He claimed to have business proposals for them which she found very confident and attractive at first.

He kept asking for numbers until it got uncomfortable for her. "About two years with him, a friend of mine met him and remarked that he looked like a drug dealer. My antennae shot up and I sat him down and asked outright if he did or dealt drugs.

He denied. I wore him out until he told me that he was a con artist. He told me about big names in the government that he had conned.

The funny thing is that he talked me round to see why he did it. He told me he only conned greedy people. By the end of that evening, I was sympathetic to him."

Alex was good at his stuff. She stayed with him for another year, feeding him phone numbers when he asked and getting dates and 'love' in return.


They only broke up when he confessed to impregnating another woman. While she can now see how he baited her, she is yet to deal with her emotions.

She still sporadically sees him. "If he calls me for coffee, I go. Other than the one fault, he was perfect," she says.

One of the most memorable news stories was that one of William David Tett, foster son of former assistant minister Betty Tett, who was sentenced to death in 2013 after being found guilty of robbing his father at gunpoint.

In a 2011 Daily Nation story, William was painted as a cunning man. The story recounted how at just 16 years old, he was able to convincingly pass himself off as a well-adjusted adult, and even carry on a romantic relationship with and impregnate an adult woman.

Like William, the social-climbing man is like a shapeshifter. He has mastered the art of putting together an imitation of the man who the woman he wants to scam wants.

He will put together an image of a successful, powerful or even dangerous man to endear women to him or command respect amongst social circles.

Joseph Irungu, aka Jowie, who has been charged with the murder of businesswoman Monica Kimani, seems like the perfect example of just how well a man can craft a new persona.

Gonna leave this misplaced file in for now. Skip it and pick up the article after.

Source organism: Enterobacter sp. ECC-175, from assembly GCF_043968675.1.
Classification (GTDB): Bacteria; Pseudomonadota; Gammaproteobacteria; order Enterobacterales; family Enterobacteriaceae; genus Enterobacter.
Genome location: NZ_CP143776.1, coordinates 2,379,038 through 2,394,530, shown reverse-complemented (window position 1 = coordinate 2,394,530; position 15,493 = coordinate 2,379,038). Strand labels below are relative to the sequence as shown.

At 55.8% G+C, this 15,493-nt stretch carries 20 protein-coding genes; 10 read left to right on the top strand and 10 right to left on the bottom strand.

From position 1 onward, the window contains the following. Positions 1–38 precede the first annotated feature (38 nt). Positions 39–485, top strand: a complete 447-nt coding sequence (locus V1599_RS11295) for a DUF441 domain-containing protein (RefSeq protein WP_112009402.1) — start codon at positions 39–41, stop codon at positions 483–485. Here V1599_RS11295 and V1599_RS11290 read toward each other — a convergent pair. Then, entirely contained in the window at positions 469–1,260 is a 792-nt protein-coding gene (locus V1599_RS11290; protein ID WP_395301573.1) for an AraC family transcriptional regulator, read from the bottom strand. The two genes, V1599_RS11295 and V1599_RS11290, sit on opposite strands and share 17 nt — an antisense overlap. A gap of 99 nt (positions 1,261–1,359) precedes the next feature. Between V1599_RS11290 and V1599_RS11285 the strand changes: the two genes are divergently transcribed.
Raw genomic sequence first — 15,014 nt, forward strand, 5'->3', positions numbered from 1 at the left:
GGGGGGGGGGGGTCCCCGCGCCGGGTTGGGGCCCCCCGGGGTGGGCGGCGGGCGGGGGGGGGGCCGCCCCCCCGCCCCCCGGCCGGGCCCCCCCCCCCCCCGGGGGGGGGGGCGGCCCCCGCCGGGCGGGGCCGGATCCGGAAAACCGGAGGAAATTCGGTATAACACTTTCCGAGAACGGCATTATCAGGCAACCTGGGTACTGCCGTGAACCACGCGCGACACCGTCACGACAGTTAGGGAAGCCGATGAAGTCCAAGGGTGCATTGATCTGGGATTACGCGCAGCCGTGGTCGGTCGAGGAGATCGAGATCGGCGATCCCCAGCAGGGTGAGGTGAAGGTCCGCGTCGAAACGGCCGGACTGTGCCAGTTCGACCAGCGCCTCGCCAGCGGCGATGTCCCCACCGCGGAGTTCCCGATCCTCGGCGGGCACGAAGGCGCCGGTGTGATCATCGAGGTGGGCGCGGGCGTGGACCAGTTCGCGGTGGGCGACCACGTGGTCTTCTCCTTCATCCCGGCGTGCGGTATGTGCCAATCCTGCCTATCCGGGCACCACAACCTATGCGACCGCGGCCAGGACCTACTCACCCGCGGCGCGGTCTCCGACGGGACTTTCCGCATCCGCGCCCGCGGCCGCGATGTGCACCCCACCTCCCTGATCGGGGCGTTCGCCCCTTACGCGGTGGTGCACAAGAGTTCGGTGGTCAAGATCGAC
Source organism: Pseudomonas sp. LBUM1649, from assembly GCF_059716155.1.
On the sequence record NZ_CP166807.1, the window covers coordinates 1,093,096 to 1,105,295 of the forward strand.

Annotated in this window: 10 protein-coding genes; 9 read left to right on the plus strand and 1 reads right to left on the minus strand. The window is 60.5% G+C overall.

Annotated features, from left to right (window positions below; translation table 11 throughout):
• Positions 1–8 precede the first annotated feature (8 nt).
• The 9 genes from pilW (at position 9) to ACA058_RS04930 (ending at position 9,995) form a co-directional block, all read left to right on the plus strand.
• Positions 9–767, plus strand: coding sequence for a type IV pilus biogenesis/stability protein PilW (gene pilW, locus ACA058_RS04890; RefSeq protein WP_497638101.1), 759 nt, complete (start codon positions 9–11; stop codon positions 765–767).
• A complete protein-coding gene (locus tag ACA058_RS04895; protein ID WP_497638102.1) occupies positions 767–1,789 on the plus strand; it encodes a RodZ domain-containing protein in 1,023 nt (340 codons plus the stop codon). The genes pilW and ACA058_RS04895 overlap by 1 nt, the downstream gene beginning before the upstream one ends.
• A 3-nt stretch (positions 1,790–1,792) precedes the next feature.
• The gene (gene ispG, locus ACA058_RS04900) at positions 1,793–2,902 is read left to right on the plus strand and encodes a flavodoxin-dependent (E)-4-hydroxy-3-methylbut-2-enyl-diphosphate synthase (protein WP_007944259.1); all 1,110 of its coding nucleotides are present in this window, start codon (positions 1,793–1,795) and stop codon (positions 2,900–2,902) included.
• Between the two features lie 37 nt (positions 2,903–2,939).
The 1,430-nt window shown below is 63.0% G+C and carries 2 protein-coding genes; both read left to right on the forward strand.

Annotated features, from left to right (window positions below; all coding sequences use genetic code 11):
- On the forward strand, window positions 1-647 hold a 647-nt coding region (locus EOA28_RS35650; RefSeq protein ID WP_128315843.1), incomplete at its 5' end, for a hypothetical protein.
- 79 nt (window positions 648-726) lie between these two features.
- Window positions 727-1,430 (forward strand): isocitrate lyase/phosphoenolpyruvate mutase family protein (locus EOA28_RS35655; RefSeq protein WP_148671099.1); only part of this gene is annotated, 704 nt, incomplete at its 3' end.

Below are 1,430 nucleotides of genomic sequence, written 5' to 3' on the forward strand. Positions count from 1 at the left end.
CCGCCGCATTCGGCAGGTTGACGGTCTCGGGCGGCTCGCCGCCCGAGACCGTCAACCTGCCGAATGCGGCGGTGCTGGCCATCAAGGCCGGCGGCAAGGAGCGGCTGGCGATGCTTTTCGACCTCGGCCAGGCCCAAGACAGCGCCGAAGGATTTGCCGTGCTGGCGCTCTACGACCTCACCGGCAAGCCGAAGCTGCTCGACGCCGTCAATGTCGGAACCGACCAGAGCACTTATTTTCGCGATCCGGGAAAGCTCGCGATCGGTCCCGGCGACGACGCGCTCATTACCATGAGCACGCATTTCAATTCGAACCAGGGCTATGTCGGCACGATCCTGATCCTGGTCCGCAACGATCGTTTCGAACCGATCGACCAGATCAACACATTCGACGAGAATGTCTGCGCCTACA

In October 2018, High Court Judge Justice James Wakiaga set the internet ablaze when he described Jowie as a woman-eater.

This was about his romantic relationship with media personality Jacque Maribe, who has been charged alongside him and the fact that at the time of his arrest, he didn't seem to have a clear source of income or even a permanent address.

Fast forward to last week when this murder trial resumed and a witness who had spent some time with Jowie and Monica on the night she was murdered recounted conversations with Jowie, where he claimed to be a security expert working with Interpol and the Office of the President, and to have the ability to help the said witness acquire a firearm.

His social media is littered with images of him holding guns which he couldn't provide permits for.

Going by the photographs, he also appears to have had a celebrity lifestyle and fine taste.

When police began uncovering the mystery surrounding his life last year, sources claimed that he had in the past worked for two military contract companies in Afghanistan and Iraq.


Cambridge dictionary describes a man-eater as a woman who uses men to have a series of sexual relationships but does not love the men.

Woman-eater would be a man with a similar behaviour. The only difference is that this current breed has taken things a notch higher.